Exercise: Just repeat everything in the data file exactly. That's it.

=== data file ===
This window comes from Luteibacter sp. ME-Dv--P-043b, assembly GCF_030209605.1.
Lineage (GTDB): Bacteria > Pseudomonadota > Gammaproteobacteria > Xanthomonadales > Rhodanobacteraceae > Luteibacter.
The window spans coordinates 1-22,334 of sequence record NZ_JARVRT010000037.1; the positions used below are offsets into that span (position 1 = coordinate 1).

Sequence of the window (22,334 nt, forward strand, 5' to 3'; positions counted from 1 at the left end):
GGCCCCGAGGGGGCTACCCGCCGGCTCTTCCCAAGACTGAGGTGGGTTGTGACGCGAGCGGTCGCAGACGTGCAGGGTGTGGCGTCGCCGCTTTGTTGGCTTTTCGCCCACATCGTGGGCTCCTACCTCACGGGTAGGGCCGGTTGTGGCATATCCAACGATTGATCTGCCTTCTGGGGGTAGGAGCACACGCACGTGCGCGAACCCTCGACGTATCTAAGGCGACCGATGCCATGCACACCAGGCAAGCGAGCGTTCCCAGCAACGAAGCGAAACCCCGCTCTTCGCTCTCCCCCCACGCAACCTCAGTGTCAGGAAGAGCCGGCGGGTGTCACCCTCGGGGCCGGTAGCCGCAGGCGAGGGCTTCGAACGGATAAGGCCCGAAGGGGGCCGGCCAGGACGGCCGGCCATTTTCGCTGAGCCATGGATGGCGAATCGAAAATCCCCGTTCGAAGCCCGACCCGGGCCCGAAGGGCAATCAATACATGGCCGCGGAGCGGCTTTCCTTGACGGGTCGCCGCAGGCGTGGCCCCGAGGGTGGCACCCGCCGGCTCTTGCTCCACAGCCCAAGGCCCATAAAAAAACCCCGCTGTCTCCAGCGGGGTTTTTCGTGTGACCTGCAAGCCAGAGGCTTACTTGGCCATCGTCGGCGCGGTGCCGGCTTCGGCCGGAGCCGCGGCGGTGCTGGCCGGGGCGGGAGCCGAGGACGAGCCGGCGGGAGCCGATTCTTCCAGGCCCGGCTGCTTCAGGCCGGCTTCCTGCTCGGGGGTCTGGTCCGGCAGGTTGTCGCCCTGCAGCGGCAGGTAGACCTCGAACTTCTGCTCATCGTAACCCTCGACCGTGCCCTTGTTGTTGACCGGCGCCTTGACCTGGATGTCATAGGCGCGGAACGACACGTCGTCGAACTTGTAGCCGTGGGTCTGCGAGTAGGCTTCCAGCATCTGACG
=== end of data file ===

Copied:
This window comes from Luteibacter sp. ME-Dv--P-043b, assembly GCF_030209605.1.
Lineage (GTDB): Bacteria > Pseudomonadota > Gammaproteobacteria > Xanthomonadales > Rhodanobacteraceae > Luteibacter.
The window spans coordinates 1-22,334 of sequence record NZ_JARVRT010000037.1; the positions used below are offsets into that span (position 1 = coordinate 1).

Sequence of the window (22,334 nt, forward strand, 5' to 3'; positions counted from 1 at the left end):
GGCCCCGAGGGGGCTACCCGCCGGCTCTTCCCAAGACTGAGGTGGGTTGTGACGCGAGCGGTCGCAGACGTGCAGGGTGTGGCGTCGCCGCTTTGTTGGCTTTTCGCCCACATCGTGGGCTCCTACCTCACGGGTAGGGCCGGTTGTGGCATATCCAACGATTGATCTGCCTTCTGGGGGTAGGAGCACACGCACGTGCGCGAACCCTCGACGTATCTAAGGCGACCGATGCCATGCACACCAGGCAAGCGAGCGTTCCCAGCAACGAAGCGAAACCCCGCTCTTCGCTCTCCCCCCACGCAACCTCAGTGTCAGGAAGAGCCGGCGGGTGTCACCCTCGGGGCCGGTAGCCGCAGGCGAGGGCTTCGAACGGATAAGGCCCGAAGGGGGCCGGCCAGGACGGCCGGCCATTTTCGCTGAGCCATGGATGGCGAATCGAAAATCCCCGTTCGAAGCCCGACCCGGGCCCGAAGGGCAATCAATACATGGCCGCGGAGCGGCTTTCCTTGACGGGTCGCCGCAGGCGTGGCCCCGAGGGTGGCACCCGCCGGCTCTTGCTCCACAGCCCAAGGCCCATAAAAAAACCCCGCTGTCTCCAGCGGGGTTTTTCGTGTGACCTGCAAGCCAGAGGCTTACTTGGCCATCGTCGGCGCGGTGCCGGCTTCGGCCGGAGCCGCGGCGGTGCTGGCCGGGGCGGGAGCCGAGGACGAGCCGGCGGGAGCCGATTCTTCCAGGCCCGGCTGCTTCAGGCCGGCTTCCTGCTCGGGGGTCTGGTCCGGCAGGTTGTCGCCCTGCAGCGGCAGGTAGACCTCGAACTTCTGCTCATCGTAACCCTCGACCGTGCCCTTGTTGTTGACCGGCGCCTTGACCTGGATGTCATAGGCGCGGAACGACACGTCGTCGAACTTGTAGCCGTGGGTCTGCGAGTAGGCTTCCAGCATCTGACG